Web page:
Infrastructure Intelligence 27th May 2020 read more »
Couldn’t resist helping to edit EDF’s press release.
Stop Sizewell C 27th May 2020 read more »
EDF hopes to fund the project using a structure that would allow the company to be paid during the construction phase, cutting the development risk and allowing it to secure cheaper financing. Proponents say this type of financing, previously used in Britain to finance infrastructure assets such as water and electricity networks, would ultimately lower the cost for consumers. However, critics say it will leave taxpayers liable for any cost over-runs and delays. EDF’s Hinkley Point C project, which will be Britain’s first new nuclear plant in almost two decades when complete, has suffered several delays is now expected to cost around 21.5-22.5 billion pounds. EDF expects Sizewell C to be around 20% cheaper than Hinkley. China’s CGN, which has a 33.5% stake in Hinkley C also has a 20% stake in the development phase of Sizewell C.
EU Reporter 28th May 2020 read more »
Building 29th May 2020 read more »
EDF says that by replicating the design of Hinkley Point C, which is currently running around £3bn over budget, Sizewell C will “benefit from significantly reduced construction costs and lower risk”, while “innovative financing has the potential to reduce costs even further”.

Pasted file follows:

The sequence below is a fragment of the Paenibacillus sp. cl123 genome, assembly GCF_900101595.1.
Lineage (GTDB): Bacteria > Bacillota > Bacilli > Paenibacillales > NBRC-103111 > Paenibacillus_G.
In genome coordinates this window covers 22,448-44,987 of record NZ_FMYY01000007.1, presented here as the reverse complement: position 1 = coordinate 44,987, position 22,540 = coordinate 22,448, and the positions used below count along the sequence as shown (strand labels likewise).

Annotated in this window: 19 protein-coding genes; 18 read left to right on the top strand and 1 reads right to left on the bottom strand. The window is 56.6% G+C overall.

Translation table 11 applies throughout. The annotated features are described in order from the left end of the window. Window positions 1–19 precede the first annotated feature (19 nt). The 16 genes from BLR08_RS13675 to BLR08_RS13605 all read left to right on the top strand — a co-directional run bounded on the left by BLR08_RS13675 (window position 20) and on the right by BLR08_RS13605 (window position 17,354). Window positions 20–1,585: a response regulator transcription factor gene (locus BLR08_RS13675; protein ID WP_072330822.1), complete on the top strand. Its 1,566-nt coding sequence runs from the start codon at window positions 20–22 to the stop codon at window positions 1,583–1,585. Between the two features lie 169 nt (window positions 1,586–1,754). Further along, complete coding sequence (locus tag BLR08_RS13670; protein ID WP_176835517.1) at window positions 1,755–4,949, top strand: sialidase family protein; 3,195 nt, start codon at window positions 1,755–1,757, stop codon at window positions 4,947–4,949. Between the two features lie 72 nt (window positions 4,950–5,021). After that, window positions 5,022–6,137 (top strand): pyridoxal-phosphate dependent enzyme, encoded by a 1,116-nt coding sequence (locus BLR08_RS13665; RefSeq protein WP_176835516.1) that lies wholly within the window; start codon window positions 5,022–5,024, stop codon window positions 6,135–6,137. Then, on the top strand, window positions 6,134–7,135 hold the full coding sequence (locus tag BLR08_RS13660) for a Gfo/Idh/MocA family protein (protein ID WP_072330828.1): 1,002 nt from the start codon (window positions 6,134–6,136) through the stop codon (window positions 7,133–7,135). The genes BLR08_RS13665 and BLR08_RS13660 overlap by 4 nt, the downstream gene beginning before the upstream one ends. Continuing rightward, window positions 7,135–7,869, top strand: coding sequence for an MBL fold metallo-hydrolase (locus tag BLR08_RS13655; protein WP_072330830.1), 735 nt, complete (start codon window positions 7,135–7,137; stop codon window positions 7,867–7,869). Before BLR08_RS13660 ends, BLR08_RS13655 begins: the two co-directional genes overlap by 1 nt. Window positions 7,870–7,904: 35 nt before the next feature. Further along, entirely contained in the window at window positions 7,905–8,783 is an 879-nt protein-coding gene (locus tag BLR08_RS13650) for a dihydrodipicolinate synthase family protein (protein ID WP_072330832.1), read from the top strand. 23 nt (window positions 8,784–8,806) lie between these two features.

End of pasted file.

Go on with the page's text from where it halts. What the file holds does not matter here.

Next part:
NS Energy 27th May 2020 read more »
Construction at Sizewell C could start after the dome lift at Hinkley Point C is completed (planned for 2021), Cadoux-Hudson said at an industry conference in June last year.
S&P Global 27th May 2020 read more »
To coincide with EDF Energy’s DCO application, Energy for Humanity urged the secretary of state for Business, Energy and Industrial Strategy to make a statement in support of the development of Sizewell C. In an open letter to Alok Sharma, it wrote that such a statement would be “particularly meaningful” as the UK continues preparations for hosting COP26, now in 2021, “where we have called for nuclear energy to be appropriately represented as the world’s second largest source of clean energy”. Energy for Humanity is a UK-based non-profit organisation focused on solving climate change and enabling universal access to modern energy services.
World Nuclear News 27th May 2020 read more »
Engineering & Technology 27th May 2020 read more »
The Engineer 27th May 2020 read more »
EDF has predicted the cost of Sizewell C will be 20% lower than Hinkley Point C – which is set to cost about £20bn ($26bn) – because of the similarities between the stations and established infrastructure. But in an interview with The Times in April 2018, the company’s UK chief executive Simone Rossi questioned whether the project would remain “feasible” without faster progress being made at the Hinkley Point C site – which has suffered from rising costs and delays – and a government guarantee. The firm is still talking with the government about workable funding models that can convince it to stay at the table. Speaking about the possibility of no functional funding model appearing, Mr Rossi said: “This is the year where we need to understand whether this whole thing is really feasible or not. “If we were to conclude that maybe it’s not feasible, then at that point maybe we say we are not in a position to continue the project.” In January 2020, it was reported that EDF was running out of time to secure a funding deal before the project became prohibitively expensive.